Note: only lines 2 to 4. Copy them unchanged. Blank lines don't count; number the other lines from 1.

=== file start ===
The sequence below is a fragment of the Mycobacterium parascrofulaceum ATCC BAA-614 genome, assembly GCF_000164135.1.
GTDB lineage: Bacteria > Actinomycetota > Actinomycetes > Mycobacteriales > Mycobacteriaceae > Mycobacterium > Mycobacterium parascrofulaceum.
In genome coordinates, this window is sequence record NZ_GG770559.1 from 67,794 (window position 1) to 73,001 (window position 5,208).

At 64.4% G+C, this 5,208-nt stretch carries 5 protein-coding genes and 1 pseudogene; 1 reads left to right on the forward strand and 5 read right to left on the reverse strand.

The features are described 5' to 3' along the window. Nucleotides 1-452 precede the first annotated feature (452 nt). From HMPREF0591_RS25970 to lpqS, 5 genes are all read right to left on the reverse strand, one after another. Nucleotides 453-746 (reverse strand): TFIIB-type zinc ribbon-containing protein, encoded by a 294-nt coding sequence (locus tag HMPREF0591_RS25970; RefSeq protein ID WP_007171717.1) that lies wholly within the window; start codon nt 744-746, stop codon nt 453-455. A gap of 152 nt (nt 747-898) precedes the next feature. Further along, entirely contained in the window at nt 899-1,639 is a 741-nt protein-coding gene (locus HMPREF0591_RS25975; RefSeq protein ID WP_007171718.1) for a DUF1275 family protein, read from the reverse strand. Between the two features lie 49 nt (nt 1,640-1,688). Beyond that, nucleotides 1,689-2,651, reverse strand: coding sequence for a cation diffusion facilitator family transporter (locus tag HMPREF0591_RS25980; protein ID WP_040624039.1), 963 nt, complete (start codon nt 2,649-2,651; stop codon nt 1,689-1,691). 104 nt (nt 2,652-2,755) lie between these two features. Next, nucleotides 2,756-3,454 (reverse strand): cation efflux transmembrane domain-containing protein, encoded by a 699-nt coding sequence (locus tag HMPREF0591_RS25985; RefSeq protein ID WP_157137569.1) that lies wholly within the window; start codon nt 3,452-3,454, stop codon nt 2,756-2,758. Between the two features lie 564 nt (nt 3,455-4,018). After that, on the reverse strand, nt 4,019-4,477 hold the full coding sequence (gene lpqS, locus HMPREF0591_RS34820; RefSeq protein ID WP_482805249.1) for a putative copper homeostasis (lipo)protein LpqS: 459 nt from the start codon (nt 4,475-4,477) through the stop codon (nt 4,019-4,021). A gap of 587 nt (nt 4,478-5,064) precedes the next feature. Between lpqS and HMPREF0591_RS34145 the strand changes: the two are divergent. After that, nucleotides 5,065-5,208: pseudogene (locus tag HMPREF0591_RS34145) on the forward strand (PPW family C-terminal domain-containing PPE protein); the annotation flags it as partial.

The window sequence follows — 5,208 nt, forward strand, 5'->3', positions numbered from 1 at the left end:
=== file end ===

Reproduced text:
GTDB lineage: Bacteria > Actinomycetota > Actinomycetes > Mycobacteriales > Mycobacteriaceae > Mycobacterium > Mycobacterium parascrofulaceum.
In genome coordinates, this window is sequence record NZ_GG770559.1 from 67,794 (window position 1) to 73,001 (window position 5,208).

At 64.4% G+C, this 5,208-nt stretch carries 5 protein-coding genes and 1 pseudogene; 1 reads left to right on the forward strand and 5 read right to left on the reverse strand.